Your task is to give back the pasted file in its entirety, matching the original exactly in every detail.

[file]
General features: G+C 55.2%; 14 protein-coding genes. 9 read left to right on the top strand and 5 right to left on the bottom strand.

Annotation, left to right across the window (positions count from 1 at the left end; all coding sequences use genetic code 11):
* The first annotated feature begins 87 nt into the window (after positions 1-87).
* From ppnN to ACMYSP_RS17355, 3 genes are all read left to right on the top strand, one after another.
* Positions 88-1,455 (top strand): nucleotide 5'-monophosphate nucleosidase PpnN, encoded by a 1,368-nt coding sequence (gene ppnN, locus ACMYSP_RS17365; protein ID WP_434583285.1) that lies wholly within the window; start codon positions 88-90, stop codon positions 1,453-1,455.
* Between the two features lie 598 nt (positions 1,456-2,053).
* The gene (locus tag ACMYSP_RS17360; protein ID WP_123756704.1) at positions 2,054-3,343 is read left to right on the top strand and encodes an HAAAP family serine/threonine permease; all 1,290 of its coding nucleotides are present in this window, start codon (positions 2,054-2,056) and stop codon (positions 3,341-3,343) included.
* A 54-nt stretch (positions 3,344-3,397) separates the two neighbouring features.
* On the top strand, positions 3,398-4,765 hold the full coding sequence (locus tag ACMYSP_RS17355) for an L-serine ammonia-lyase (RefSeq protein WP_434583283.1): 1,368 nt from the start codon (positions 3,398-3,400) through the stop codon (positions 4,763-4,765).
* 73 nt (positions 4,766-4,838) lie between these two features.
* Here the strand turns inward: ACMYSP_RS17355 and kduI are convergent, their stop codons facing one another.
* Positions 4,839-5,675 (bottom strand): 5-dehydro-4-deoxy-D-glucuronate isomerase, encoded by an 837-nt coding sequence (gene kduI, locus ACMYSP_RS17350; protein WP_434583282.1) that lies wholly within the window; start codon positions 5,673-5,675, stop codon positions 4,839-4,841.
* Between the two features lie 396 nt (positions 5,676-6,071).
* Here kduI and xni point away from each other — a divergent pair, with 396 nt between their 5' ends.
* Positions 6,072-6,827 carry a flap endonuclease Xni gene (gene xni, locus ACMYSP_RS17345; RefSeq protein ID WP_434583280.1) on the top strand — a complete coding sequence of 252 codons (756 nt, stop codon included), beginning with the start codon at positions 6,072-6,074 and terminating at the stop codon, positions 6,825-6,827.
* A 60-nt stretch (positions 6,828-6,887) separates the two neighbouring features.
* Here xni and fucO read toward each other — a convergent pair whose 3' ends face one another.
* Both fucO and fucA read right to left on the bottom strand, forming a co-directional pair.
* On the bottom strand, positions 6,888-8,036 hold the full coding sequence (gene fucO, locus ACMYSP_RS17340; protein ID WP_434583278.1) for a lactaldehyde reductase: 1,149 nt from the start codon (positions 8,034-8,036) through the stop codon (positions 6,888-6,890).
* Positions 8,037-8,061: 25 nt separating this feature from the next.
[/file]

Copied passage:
General features: G+C 55.2%; 14 protein-coding genes. 9 read left to right on the top strand and 5 right to left on the bottom strand.

Annotation, left to right across the window (positions count from 1 at the left end; all coding sequences use genetic code 11):
* The first annotated feature begins 87 nt into the window (after positions 1-87).
* From ppnN to ACMYSP_RS17355, 3 genes are all read left to right on the top strand, one after another.
* Positions 88-1,455 (top strand): nucleotide 5'-monophosphate nucleosidase PpnN, encoded by a 1,368-nt coding sequence (gene ppnN, locus ACMYSP_RS17365; protein ID WP_434583285.1) that lies wholly within the window; start codon positions 88-90, stop codon positions 1,453-1,455.
* Between the two features lie 598 nt (positions 1,456-2,053).
* The gene (locus tag ACMYSP_RS17360; protein ID WP_123756704.1) at positions 2,054-3,343 is read left to right on the top strand and encodes an HAAAP family serine/threonine permease; all 1,290 of its coding nucleotides are present in this window, start codon (positions 2,054-2,056) and stop codon (positions 3,341-3,343) included.
* A 54-nt stretch (positions 3,344-3,397) separates the two neighbouring features.
* On the top strand, positions 3,398-4,765 hold the full coding sequence (locus tag ACMYSP_RS17355) for an L-serine ammonia-lyase (RefSeq protein WP_434583283.1): 1,368 nt from the start codon (positions 3,398-3,400) through the stop codon (positions 4,763-4,765).
* 73 nt (positions 4,766-4,838) lie between these two features.
* Here the strand turns inward: ACMYSP_RS17355 and kduI are convergent, their stop codons facing one another.
* Positions 4,839-5,675 (bottom strand): 5-dehydro-4-deoxy-D-glucuronate isomerase, encoded by an 837-nt coding sequence (gene kduI, locus ACMYSP_RS17350; protein WP_434583282.1) that lies wholly within the window; start codon positions 5,673-5,675, stop codon positions 4,839-4,841.
* Between the two features lie 396 nt (positions 5,676-6,071).
* Here kduI and xni point away from each other — a divergent pair, with 396 nt between their 5' ends.
* Positions 6,072-6,827 carry a flap endonuclease Xni gene (gene xni, locus ACMYSP_RS17345; RefSeq protein ID WP_434583280.1) on the top strand — a complete coding sequence of 252 codons (756 nt, stop codon included), beginning with the start codon at positions 6,072-6,074 and terminating at the stop codon, positions 6,825-6,827.
* A 60-nt stretch (positions 6,828-6,887) separates the two neighbouring features.
* Here xni and fucO read toward each other — a convergent pair whose 3' ends face one another.
* Both fucO and fucA read right to left on the bottom strand, forming a co-directional pair.
* On the bottom strand, positions 6,888-8,036 hold the full coding sequence (gene fucO, locus ACMYSP_RS17340; protein ID WP_434583278.1) for a lactaldehyde reductase: 1,149 nt from the start codon (positions 8,034-8,036) through the stop codon (positions 6,888-6,890).
* Positions 8,037-8,061: 25 nt separating this feature from the next.